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The shift towards a climate-neutral Europe and rapid advancement of new technologies, coupled with the effects of the COVID-19 pandemic, have severely impacted our working and learning patterns. Millions of Europeans have either lost their jobs or were forced to adapt to new job paradigms. Approximately 95% of small and medium-sized businesses in Europe report that it is very or moderately important for their business model to have workers with the right skills. This situation holds nearly two-thirds (63%) of companies back in their general business activities, as reported by a recent Eurobarometer (European Union, 2023).

The responsibility related to education and training is now being shared between both individuals and organisations, involving several national, regional, public and private sector actors. The concept of learning has also evolved and is no longer limited to school years but spans the whole lifetime of an individual, starting with early childhood education, to adult life and old age. Moreover, it is multifaceted, including formal, non-formal and informal learning, and combining the more traditional paths with micro-learning experiences that are cumulative and transferrable.

The COVID-19 pandemic had particularly harsh consequences on less advantaged categories, rendering them even more vulnerable. Low-skilled adults and less favoured groups (women, youth, people with disabilities, migrants) needed to reinforce their efforts to have access to the labour market and maintain their skills, albeit updated to new realities. Skills became the new currency, impacting the productivity, resilience and competitiveness of European economies.

These trends are expected to continue in the near future, with severe impacts on our job markets. First, the population ageing is expected to increase, which will place a bigger burden on the working-age population. A higher share of elderly individuals will also put more strain on healthcare and social protection services. The EU’s working-age population is projected to decline (by 57.4 million until 2100) and the old-age dependency ratio to increase (from 33% to 60% by 2100).1 This will intensify the pressure on public budgets and will have a profound impact on investment, productivity and entrepreneurship, forcing small and medium enterprises to upskill and reskill their staff to remain viable.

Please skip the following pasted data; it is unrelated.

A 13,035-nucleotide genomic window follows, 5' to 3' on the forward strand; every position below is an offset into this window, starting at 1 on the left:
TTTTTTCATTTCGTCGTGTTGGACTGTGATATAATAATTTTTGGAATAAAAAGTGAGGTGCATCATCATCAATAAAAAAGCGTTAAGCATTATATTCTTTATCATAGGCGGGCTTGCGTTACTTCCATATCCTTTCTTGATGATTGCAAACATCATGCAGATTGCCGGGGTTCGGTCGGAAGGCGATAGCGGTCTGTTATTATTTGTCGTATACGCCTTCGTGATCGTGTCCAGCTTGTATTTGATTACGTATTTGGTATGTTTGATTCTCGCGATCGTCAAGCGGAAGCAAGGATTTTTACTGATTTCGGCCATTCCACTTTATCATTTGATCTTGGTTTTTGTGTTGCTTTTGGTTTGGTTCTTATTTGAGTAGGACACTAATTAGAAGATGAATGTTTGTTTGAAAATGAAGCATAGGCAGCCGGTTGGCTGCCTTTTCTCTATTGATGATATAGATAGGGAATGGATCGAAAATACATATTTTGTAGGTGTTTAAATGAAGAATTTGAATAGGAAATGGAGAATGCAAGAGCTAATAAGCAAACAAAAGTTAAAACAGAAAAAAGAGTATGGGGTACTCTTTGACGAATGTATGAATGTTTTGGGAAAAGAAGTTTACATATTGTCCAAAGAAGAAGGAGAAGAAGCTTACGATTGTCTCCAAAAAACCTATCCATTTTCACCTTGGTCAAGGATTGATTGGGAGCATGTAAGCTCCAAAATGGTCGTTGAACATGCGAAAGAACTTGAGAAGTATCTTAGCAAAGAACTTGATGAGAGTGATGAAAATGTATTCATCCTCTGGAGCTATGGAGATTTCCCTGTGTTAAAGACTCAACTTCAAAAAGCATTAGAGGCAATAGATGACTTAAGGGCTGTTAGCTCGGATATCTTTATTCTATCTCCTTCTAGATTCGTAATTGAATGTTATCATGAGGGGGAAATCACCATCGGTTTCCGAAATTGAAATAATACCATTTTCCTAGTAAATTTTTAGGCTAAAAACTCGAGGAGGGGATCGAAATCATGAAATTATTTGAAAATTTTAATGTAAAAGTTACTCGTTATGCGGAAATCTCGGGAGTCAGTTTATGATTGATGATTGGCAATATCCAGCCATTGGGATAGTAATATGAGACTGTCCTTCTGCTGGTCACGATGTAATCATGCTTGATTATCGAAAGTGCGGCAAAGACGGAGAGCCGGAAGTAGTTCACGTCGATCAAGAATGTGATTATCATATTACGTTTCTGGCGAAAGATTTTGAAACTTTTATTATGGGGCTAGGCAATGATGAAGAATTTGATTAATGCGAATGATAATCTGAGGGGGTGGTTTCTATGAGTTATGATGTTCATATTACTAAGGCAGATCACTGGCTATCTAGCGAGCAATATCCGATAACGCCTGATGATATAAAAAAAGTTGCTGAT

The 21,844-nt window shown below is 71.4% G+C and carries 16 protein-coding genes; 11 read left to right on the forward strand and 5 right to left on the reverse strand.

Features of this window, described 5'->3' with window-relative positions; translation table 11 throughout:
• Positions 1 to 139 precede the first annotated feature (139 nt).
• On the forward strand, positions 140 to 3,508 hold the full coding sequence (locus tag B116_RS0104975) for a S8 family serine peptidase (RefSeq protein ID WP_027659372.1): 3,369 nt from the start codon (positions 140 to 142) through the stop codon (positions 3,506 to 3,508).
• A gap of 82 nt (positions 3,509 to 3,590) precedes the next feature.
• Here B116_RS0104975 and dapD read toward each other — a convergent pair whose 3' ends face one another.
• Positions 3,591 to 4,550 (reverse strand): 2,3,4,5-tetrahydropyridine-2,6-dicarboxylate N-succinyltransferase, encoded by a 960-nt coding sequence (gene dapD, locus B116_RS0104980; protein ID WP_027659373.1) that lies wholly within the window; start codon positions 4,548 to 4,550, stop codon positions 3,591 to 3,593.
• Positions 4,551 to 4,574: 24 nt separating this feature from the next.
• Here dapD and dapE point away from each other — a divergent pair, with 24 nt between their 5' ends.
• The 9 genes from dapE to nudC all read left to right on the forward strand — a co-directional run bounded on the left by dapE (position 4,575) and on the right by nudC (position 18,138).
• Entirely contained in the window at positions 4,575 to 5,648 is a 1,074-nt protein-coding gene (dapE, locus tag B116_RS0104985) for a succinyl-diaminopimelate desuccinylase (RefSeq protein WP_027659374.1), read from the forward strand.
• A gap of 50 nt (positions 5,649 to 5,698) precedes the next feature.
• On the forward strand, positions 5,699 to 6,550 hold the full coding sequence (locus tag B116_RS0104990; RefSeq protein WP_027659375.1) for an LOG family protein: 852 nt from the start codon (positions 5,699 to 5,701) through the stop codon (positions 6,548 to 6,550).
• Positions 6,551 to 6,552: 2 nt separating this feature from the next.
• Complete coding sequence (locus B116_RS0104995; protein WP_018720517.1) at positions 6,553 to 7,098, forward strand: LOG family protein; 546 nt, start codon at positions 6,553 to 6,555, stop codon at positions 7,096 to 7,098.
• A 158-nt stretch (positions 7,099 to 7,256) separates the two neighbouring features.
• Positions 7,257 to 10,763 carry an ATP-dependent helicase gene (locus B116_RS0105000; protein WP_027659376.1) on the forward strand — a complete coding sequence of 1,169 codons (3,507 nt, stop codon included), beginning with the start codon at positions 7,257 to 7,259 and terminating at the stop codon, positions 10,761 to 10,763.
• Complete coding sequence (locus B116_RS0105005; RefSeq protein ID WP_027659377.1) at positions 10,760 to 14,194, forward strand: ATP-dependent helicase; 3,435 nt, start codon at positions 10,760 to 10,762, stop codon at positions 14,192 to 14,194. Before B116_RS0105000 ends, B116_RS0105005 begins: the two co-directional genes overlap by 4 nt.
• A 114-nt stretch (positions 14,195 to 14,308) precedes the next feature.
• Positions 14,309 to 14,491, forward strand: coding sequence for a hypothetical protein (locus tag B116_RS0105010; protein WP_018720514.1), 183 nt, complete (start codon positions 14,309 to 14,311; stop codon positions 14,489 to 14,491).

Second, the rapid pace of technological developments, including the emerging AI technologies and the digitalisation imperative, both in terms of infrastructure and skills, will require a fast adaptation of human capital. These developments will generate new job profiles and skills, in areas completely embryonic some years ago: cloud computing, cybersecurity, robotics, data analytics, etc. Several studies show that 75 to 375 million people around the world may change their professional category by 2030 due to the new job market scenarios (Manyika et al., 2017), and 8%-9% of the 2.66 billion people in the workforce will have new occupations by 2030 (Lin, 2011).

In this digitalised world, certain categories of the population (such as elderly or low-skilled adults) will have difficulties keeping up. The Digital Economy and Society Index shows that four out of ten adults and every third person who works in Europe lack basic digital skills (European Commission, 2023b). This is particularly relevant for women, who are under-represented in tech-related professions and studies, with only one in five ICT specialists and one in three science, technology, engineering and mathematics (STEM) graduates being women. Massive investments in digital skills and incentives to render the STEM professions more attractive to women will therefore be needed.